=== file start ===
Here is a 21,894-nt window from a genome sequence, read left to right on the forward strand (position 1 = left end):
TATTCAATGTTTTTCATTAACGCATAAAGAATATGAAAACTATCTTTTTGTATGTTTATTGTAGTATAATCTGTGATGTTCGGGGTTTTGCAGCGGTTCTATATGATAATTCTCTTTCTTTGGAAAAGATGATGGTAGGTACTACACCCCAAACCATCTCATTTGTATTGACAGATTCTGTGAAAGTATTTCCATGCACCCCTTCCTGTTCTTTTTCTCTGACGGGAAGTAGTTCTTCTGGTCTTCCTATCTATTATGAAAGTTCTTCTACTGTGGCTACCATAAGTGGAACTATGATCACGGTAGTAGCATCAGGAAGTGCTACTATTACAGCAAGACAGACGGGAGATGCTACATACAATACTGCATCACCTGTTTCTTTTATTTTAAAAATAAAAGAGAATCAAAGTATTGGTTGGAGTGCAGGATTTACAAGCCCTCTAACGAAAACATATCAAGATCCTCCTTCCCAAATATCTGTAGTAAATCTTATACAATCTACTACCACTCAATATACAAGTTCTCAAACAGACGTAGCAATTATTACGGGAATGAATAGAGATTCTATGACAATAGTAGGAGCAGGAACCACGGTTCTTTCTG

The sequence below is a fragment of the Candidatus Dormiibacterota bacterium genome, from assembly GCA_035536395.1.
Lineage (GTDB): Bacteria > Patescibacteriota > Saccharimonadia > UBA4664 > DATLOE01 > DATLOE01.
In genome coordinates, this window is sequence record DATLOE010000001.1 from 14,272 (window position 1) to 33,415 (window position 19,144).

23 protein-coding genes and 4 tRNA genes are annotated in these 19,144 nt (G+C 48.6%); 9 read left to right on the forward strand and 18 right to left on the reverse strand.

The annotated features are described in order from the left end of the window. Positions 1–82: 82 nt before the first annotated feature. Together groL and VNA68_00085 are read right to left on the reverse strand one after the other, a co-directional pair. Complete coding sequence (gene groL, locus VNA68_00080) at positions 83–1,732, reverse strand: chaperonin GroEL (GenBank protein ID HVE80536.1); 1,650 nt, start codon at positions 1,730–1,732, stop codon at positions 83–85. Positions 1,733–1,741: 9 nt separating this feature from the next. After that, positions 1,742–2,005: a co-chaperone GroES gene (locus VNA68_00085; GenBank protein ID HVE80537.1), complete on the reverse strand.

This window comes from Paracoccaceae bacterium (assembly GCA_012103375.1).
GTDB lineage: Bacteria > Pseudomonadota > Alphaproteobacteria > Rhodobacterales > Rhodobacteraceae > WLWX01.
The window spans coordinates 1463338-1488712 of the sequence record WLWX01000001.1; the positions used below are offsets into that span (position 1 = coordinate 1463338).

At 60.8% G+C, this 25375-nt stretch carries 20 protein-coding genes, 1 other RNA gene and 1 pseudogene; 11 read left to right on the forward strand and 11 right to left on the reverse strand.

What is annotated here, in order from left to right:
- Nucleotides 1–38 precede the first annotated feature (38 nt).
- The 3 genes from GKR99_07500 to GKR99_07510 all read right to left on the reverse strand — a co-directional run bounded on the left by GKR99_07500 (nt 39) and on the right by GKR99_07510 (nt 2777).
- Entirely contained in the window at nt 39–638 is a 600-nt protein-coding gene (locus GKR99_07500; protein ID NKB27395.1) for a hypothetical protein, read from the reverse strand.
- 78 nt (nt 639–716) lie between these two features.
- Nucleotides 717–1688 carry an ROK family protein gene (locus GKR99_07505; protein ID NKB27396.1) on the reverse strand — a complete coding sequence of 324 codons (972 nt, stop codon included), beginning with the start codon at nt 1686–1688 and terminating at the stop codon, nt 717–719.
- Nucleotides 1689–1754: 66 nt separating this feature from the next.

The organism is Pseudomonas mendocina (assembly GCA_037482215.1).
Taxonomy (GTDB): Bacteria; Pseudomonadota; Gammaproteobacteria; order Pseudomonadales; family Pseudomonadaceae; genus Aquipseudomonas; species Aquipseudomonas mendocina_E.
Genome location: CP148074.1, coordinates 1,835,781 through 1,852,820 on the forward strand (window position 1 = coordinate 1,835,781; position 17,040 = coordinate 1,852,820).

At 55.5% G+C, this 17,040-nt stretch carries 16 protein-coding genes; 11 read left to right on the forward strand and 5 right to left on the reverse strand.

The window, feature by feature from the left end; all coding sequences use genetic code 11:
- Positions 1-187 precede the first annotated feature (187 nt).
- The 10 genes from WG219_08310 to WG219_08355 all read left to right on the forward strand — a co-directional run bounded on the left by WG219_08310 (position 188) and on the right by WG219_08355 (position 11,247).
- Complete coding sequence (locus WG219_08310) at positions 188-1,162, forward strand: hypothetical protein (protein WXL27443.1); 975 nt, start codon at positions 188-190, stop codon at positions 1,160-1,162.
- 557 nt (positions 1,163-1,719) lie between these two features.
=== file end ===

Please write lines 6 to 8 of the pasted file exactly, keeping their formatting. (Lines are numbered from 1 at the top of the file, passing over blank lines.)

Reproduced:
23 protein-coding genes and 4 tRNA genes are annotated in these 19,144 nt (G+C 48.6%); 9 read left to right on the forward strand and 18 right to left on the reverse strand.

The annotated features are described in order from the left end of the window. Positions 1–82: 82 nt before the first annotated feature. Together groL and VNA68_00085 are read right to left on the reverse strand one after the other, a co-directional pair. Complete coding sequence (gene groL, locus VNA68_00080) at positions 83–1,732, reverse strand: chaperonin GroEL (GenBank protein ID HVE80536.1); 1,650 nt, start codon at positions 1,730–1,732, stop codon at positions 83–85. Positions 1,733–1,741: 9 nt separating this feature from the next. After that, positions 1,742–2,005: a co-chaperone GroES gene (locus VNA68_00085; GenBank protein ID HVE80537.1), complete on the reverse strand.

This window comes from Paracoccaceae bacterium (assembly GCA_012103375.1).